In 2004, Dr. Lowery explained his support of marriage equality to ABC News:  “When you talk about the law discriminating, the law granting a privilege here, and a right here and denying it there, that’s a civil rights issue. And I can’t take that away from anybody.” (ABC News, 03/13/04).  Rev. Lowery has recently stated that he is in favor of civil unions and has some discomfort with the use of the word “marriage.”  Nevertheless the 87 year old Lowery has stated that he is in favor of full equal rights for LGBT couples.

                Dr. Lowery was the keynote speaker at University of North Carolina at Greensboro’s 21st annual Martin Luther King, Jr. Celebration on January 17, 2007.  In a packed ballroom, Rev. Lowery told the story of an African-American, Washington, DC pastor who led his congregation down what Lowery saw as a path of divisiveness, preaching in favor of a constitutional amendment against same-sex marriage.  Rev. Lowery spoke about respect for all people and how that played into civil and human rights as a whole.  He said that if you are one who says, “I believe in human rights for all people, except for…” then you really don’t believe in human rights or equality at all.  He said no matter what race, color, religion, creed, sex, gender, or sexual orientation… we are all deserving of human rights, civil rights and equality.

                As he marched for civil rights in the 1960’s alongside Dr. Martin Luther King Jr., Rev. Lowery said, he prayed the country would one day elect a black president, “but I never thought I’d live to see it.”  Rev. Lowery hopes Obama can unite a country divided over war and embroiled in a recession.  “He’s been touched by the hand of God to lead this nation and, indeed, lead the world through leading this nation to an era of peace and abundant life,” Lowery said. As for the benediction, Lowery said, “I’m honored and overjoyed, [I’m] looking forward to it with great anticipation.”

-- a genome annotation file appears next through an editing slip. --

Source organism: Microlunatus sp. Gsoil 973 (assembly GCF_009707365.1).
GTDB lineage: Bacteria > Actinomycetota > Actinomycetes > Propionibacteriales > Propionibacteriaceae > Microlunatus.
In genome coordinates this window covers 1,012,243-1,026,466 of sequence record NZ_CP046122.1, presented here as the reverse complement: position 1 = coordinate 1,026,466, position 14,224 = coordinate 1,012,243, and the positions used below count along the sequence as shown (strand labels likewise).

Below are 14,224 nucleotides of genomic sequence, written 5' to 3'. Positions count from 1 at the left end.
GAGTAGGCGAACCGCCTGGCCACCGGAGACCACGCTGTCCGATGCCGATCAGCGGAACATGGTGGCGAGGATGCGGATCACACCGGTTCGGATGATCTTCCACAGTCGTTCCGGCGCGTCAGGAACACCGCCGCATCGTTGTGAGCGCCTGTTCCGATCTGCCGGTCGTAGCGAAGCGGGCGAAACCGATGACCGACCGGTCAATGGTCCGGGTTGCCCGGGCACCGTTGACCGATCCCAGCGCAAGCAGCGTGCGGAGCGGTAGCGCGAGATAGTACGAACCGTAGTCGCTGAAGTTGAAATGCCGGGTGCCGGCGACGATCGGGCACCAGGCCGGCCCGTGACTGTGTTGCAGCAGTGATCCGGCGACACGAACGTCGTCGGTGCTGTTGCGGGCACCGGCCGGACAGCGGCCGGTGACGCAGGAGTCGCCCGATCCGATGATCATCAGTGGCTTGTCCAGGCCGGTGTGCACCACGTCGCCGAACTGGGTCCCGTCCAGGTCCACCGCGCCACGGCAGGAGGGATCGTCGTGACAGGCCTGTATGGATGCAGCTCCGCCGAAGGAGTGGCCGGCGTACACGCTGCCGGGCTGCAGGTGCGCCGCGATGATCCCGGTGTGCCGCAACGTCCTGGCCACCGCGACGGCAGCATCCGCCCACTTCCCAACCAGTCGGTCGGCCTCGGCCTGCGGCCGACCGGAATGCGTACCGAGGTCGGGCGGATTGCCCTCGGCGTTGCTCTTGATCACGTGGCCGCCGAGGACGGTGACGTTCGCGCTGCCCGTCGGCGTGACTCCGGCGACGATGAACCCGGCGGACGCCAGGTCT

Rev. Lowery will be joined at that inauguration by Pastor Rick Warren who was asked to give the invocation.  Warren was born in San Jose, California, in 1954.  He earned his Bachelor of Arts degree from California Baptist University in Riverside, his Master of Divinity degree from Southwestern Baptist Theological Seminary (1979) in Fort Worth, Texas, and his Doctor of Ministry degree from Fuller Theological Seminary in Pasadena, California.

                According to Warren, his call to full-time ministry came as a 19-year-old student at California Baptist when, in November 1973, he and a friend skipped out on classes and drove 350 miles to hear W. A. Criswell.  Afterward, Warren stood in line to shake hands with Criswell.  “When my turn finally arrived,” said Warren, “something unexpected happened. Criswell looked at me with kind, loving eyes and said, quite emphatically, ‘Young man, I feel led to lay hands on you and pray for you!’ He placed his hands on my head and prayed: ‘Father, I ask that you give this young preacher a double portion of your Spirit. May the church he pastors grow to twice the size of the Dallas church. Bless him greatly, O Lord.’”

                Warren is the founder and pastor of the Saddleback Community Church in Orange County, California.  Warren held Saddleback’s first public service on Easter Sunday, April 6, 1980, with 200 people in attendance.  Pastor Warren, a charismatic Southern Baptist, went door–to-door to survey the people in the area surrounding his new church.  He found that the region’s younger population did not connect with their parents’ churches. He believed that they were looking for a more welcoming, less formal approach.  Pastor Warren preaches in casual clothing, in a theater-style auditorium with no pews and no traditional hymns.  The congregation listens to contemporary music often performed by a live band.  His positive message sermons are focused on real life social issues and the personal problems faced by his congregation.  Warren’s goal is to draw people in – to give the people what they want.  The church provides a social support structure.  Members are urged to meet during the week in small organized groups of people with common interests and life experiences.  Members are encouraged to bring non-members to these meetings and to services, but only those who pledge obedience can be members of the church:  “Members are expected to abide by the lifestyle guidelines of our membership covenant.  Those who engage in immoral activities are subject to church discipline.”  Saddleback has grown to 20,000 congregants and is located on a 125 acre campus style facility.

                Through Pastor Warren’s Internet marketing, tens of thousands of subscribing pastors around the world have learned about his church, follow his “marketing” techniques and preach his sermons.  In the past decade, many pastors have worked to replicate his methods, creating new churches and transforming existing ones into “purpose driven” churches to increase membership.